Some common medical terms may be more confusing than doctors think

Test your know-how with our quiz on five phrases you might hear in your doctor’s office

a medical professional in pink scrubs holds and points to a tablet with an x-way and talks to a patient

Sometimes doctors use medical jargon that’s tough for patients to decipher.

Visoot Uthairam/Moment/Getty

Medical language can sometimes stump patients. And some common sayings are straight-up head-scratchers.

Calling a patient’s neurological exam “grossly intact,” for example, might not sound so great, says Michael Pitt, a pediatrician at the University of Minnesota Medical School in Minneapolis. But it actually means that everything is normal and working as expected.

In 2021, Pitt and his colleagues asked 215 adults at the Minnesota State Fair to decipher that language and 12 other medical sayings a patient might hear from a doctor or read in their notes. People can trip up on familiar words and phrases that have one meaning in everyday English and an entirely different meaning in medicine, the researchers report November 30 in JAMA Network Open.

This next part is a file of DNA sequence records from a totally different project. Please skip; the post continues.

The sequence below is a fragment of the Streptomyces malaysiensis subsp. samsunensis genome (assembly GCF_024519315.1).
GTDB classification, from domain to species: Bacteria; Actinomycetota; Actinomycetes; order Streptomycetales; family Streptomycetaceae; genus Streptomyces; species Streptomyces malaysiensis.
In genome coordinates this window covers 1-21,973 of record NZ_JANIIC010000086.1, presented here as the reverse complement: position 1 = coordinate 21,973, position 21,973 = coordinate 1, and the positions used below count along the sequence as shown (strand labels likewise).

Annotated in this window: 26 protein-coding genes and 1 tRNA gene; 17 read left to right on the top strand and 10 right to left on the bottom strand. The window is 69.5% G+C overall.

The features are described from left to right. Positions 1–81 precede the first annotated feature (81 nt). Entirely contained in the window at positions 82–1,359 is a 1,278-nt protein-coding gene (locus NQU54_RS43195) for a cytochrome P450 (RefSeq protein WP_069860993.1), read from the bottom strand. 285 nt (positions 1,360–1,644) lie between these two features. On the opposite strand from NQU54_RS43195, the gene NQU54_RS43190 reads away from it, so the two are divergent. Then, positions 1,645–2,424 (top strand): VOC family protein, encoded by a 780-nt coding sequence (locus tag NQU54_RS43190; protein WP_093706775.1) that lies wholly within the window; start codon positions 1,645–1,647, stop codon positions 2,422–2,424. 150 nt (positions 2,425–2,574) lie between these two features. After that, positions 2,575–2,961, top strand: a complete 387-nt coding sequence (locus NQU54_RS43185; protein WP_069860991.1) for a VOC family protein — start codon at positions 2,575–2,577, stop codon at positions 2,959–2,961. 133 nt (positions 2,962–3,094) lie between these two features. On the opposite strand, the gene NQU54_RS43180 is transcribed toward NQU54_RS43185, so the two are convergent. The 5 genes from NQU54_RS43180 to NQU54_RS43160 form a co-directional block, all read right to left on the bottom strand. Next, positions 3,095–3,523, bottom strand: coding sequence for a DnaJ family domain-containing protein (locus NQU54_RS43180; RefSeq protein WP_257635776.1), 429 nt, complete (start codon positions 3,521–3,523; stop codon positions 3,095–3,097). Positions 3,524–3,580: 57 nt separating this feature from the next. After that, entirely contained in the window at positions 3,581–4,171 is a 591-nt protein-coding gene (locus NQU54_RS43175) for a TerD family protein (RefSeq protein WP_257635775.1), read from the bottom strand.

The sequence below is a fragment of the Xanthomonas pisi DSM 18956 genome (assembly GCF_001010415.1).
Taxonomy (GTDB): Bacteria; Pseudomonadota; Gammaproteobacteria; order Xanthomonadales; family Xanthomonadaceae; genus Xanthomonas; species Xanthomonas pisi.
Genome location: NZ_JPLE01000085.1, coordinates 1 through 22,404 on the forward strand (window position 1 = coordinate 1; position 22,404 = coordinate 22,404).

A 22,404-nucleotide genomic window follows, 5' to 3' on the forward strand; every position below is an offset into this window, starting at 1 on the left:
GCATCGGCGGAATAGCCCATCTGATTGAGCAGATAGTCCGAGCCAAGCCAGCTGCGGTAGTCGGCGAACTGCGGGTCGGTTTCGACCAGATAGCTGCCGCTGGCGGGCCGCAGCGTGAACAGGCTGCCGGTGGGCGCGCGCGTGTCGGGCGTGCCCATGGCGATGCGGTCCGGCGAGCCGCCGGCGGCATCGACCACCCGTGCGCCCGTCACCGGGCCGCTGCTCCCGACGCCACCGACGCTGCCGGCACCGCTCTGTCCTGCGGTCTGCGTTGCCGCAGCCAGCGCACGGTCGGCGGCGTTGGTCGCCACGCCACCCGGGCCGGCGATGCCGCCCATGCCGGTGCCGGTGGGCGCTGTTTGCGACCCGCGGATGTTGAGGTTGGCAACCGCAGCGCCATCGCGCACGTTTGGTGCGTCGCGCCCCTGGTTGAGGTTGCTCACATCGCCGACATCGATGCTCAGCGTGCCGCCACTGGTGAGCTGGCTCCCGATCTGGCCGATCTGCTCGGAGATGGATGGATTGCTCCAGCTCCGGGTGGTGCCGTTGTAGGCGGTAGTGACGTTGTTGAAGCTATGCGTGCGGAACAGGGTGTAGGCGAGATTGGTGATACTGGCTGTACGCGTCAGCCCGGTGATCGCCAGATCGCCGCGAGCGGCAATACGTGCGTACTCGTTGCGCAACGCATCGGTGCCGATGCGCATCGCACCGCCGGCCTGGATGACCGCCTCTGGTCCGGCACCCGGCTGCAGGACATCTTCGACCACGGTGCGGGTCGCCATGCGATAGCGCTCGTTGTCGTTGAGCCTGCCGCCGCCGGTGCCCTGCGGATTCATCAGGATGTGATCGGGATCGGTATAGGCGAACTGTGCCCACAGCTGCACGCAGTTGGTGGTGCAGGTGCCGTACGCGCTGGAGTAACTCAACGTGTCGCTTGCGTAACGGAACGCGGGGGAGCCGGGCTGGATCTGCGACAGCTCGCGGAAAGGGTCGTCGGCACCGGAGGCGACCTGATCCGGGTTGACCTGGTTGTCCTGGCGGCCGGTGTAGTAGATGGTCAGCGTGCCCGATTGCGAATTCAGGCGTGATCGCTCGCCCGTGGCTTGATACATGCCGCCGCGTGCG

Only about 20 percent of people surveyed, for example, understood what it meant when their doctor said, “The findings on the X-ray were quite impressive.” In plain language, that means the doctor is giving you bad news, Pitt says — the opposite of what some patients might expect.

When surveyed, doctors overwhelmingly agree that they should avoid medical jargon when speaking with patients, Pitt says. But many don’t even know they’re doing it. There’s a technical term for this too, Pitt adds: “jargon oblivion.”

He’s hoping his team’s results give doctors an “aha moment” and some awareness about phrases that might be puzzling patients. If a doctor says something that’s unclear, Pitt says, he wants patients to feel empowered to speak up.

He’s coached his family for years on this. When they go to the doctor, there’s one question in particular he wants them to ask. Before they leave an appointment, they’ll summarize what the doctor has said and ask, “Am I getting this right?”

“That type of phrase is amazing to have in your back pocket,” Pitt says.

Meghan Rosen is a staff writer who reports on the life sciences for Science News. She earned a Ph.D. in biochemistry and molecular biology with an emphasis in biotechnology from the University of California, Davis, and later graduated from the science communication program at UC Santa Cruz.

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